But in order to increase your chances of getting your book reviewed, you’ll need to start early.

  1. Create a strong submission package that will make editors and review publications want to review your book.
  2. Make a thorough and extensive list of publications, websites, and book blogs that might be interested in reviewing your book. Target a broad range, from small indie bloggers to larger “hopeful” submissions.
  3. Create a calendar with reminders that note the submission dates for each publication/site. (Some places, for example, won’t consider a review if the book is submitted more than four months before publication.)
  4. Check the submission requirements, and follow them to the letter.
  5. Personalize your submission for each publication or site. They’ll want to know why your book is important to their readers.
  6. Be polite, and thank them for their consideration.
  7. Follow up within a reasonable time frame, but don’t be aggressive about it.

Work with another author

If you’re struggling with expanding your reader base, reach out to another indie author and see if they might be interested in cross-promotion. Perhaps you could team up and offer a bundle—such as a free or discounted copy of one of their older titles, or perhaps a free novella or short story, with the purchase of one of your books, in exchange for the same. This could open you up to a new reader base, but make sure that your books are in similar, or at least compatible, genres that share a reader base. Chances are, readers buying a guide to parenting are unlikely to want to read a horror novel. (Unless it’s perhaps Rosemary’s Baby.)

Don’t promote just one book

Whenever you release a new book, your older book sales also increase. Sometimes, this boost can give a book that didn’t have much luck the first time a chance for more exposure, but your older books can also be used to help your latest book. Think about limited-time offers that might turn an uncertain reader into a reader who just can’t resist a good deal. Along with your new book, you can offer your readers:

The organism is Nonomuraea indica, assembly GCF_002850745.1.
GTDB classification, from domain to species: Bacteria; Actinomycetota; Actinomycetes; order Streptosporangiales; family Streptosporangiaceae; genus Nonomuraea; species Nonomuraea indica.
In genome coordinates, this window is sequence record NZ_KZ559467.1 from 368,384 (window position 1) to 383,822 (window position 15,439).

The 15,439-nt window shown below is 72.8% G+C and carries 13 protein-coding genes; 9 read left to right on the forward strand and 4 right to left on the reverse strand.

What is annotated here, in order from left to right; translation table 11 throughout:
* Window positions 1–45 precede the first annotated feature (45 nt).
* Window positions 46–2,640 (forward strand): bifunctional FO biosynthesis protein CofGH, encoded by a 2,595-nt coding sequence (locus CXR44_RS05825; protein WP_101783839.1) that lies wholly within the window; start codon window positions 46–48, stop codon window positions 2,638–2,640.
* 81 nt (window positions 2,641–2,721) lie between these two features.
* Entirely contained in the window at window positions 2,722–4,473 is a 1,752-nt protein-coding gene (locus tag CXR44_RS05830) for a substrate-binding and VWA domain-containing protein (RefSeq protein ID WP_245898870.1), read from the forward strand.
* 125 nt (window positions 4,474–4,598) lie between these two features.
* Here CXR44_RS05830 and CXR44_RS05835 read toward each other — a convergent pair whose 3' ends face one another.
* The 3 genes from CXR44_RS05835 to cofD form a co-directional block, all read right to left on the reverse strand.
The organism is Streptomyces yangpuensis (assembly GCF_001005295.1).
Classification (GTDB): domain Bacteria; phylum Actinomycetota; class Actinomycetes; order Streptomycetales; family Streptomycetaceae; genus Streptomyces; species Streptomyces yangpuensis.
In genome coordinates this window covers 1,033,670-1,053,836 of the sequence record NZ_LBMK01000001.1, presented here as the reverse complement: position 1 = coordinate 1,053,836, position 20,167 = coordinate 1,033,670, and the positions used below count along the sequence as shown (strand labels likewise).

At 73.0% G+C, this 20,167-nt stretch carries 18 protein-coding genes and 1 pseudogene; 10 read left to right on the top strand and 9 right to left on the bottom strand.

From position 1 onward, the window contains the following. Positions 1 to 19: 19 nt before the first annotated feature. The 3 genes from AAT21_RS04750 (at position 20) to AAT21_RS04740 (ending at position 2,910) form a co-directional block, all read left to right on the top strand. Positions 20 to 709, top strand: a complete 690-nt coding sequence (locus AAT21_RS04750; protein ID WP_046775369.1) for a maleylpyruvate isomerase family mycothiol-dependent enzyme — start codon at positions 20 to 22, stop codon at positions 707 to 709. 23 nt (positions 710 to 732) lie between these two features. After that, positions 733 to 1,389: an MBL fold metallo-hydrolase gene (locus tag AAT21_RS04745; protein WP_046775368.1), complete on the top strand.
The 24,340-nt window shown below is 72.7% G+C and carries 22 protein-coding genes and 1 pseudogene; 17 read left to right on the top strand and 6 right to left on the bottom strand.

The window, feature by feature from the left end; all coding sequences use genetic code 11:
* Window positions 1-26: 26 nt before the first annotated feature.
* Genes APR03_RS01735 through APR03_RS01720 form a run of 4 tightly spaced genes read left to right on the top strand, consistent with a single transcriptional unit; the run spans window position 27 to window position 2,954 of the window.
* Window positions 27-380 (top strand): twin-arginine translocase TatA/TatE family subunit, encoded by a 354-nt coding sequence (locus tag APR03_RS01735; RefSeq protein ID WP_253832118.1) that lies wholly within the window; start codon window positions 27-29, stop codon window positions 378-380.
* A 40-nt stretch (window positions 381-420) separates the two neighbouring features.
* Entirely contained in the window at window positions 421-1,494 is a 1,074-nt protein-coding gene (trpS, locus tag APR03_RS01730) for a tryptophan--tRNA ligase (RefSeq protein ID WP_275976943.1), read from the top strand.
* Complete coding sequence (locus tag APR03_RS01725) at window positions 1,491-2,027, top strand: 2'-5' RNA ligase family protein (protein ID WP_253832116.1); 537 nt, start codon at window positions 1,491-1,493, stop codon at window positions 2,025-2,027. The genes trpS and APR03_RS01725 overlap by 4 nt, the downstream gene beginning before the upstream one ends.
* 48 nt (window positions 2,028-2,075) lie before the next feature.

• a free novella
  • a free copy of an older title
  • an excerpt from an upcoming title or work in progress
  • a chance to win free books
  • an opportunity to name a character or place in your new book

Market by doing what you do best: writing

“It might sound simple, but one of the best ways you can get readers hooked on your writing is to write,” writes Sarah Juckes in “7 Insider Tips You Need to Learn from Self-Pub Pros.” “It can take a lot for a reader to part with their hard-earned cash for a book by an unknown author. If they are familiar with your writing already, perhaps from a blog or via social media, then you’ve just made it a whole lot easier for them.”

Readers love being part of a writer’s journey. Think about the authors you love. How exciting would it have been to have joined them in those early days, to have offered encouragement when they struggled, and have shared their books with friends and family in the hope of helping that author grow their base so they could write more books? Think about writing book reviews for book blogging sites—or better still, start your own—writing short stories, posting some of your current work on reading sites like Wattpad, and even submitting short stories, poetry, essays, and articles to magazines and websites.

Every time you post something new, you’ll find yourself engaging with a whole new audience, and finding new fans of your work. And if all goes well, that could lead to sales and more reviews.

Hannah Guy lives in Toronto and is a professional writer and copywriter who specializes in books, books, and more books. Follow her on Twitter at @hannorg.